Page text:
Team Alpha Retirement Portfolio: Dividend Investing Vs. Annuity Purchasing

by: Regarded Solutions

It has often been debated by countless investors and financial planners as to the unique benefits that annuity insurance products have over dividend income seeking equity investors.

As you know, I dislike annuity insurance products for some very basic reasons. I would like to compare annuities to dividend equity investing in this article, so regular people can draw their own conclusions as to how they feel about each.

My Opinions Of Annuities

  • Buying annuity insurance is not an investment, and you lose control of your money spent.
  • Insurance companies sell annuities of which some are "promoted" by brokerages as well as financial advisors. The reason is quite simple. The insurance companies pay them to push the products.
  • The monthly payments you receive from an insurance company is actually your own money back (the principal) with just a dash of "interest". (It is not truly interest because it is simply an annuitized rate that the insurance company pays you to use your money to re-invest.)
  • The guaranteed monthly income is not guaranteed by anyone other than the insurance company itself. If they go belly up, so does your monthly income.
  • The money you hand over to the insurance company is a purchase, not an investment. As with any insurance product, they pool all of the money they receive from purchases of these products, to pay monthly "allowances" to annuity insurance policy holders.
  • Unless you pay for extras, once you die, the money you paid for the insurance policy is gone forever.
  • The costs of buying an annuity policy can range from 3-7% based upon the company, the commissions they pay to their sales reps, and the "extras" you might want to add to the basic policy.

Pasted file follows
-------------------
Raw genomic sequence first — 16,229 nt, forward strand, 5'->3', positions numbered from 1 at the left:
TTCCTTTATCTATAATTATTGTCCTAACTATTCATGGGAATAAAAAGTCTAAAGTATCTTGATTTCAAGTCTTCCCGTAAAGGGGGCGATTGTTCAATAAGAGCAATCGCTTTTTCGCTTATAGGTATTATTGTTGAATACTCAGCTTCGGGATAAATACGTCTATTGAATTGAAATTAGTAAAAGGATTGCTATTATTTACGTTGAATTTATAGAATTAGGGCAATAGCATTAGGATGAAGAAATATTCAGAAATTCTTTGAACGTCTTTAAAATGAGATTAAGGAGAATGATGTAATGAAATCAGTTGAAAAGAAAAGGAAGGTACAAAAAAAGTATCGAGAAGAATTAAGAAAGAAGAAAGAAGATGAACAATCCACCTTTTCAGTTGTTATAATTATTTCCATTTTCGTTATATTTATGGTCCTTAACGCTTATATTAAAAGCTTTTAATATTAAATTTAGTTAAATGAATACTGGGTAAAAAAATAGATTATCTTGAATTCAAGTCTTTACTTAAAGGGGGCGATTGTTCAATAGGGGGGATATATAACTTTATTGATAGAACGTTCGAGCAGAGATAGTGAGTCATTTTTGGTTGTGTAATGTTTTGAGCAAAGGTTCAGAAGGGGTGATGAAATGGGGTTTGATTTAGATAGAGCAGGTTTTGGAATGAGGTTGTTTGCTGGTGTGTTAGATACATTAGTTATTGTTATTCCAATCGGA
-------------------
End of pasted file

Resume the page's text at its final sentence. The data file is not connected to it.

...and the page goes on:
• The extras include: leaving payments for beneficiaries, joint or spousal benefits, inflation "protection", and cash back value once the insurance policy holders die. That does not mean that your $100k purchase will cost you $120k, so please do not misunderstand. It all has to do with how much you receive as an allowance on a monthly basis. If you start with a single life annuity insurance product with no frills for $100k, you might receive $500-700/bucks per month depending upon your age. For the extra frills, you might only receive $300-500/bucks per month.
  • A typical $100k annuity insurance policy will give you an allowance of about $6,500/year for as long as you live.

The last bullet point is the insurance company's main selling feature; regular monthly/yearly payments for as long as you live. If you buy the policy at age 65 and live to 100 you have beaten the insurance company. Live until age 75, and not only have you lost the purchase price, but you have not even received the amount you paid.

Here is a simple chart for married couples who buy a joint annuity policy:

If one spouse dies the other will receive the same amount. The variable rates are actually tied to the action of the markets, so that number might fluctuate, but trust me on this, the insurance company has it all figured out as to their own profit structure, not yours. It is still NOT an investment. Unless of course you consider that the insurance company itself is using YOUR money to invest in the very equities that a dividend investor might! Of course they use a hedging approach as well, to minimize risks to them, but their big key is the actuarial table on how long a buyer of these insurance products will actually live.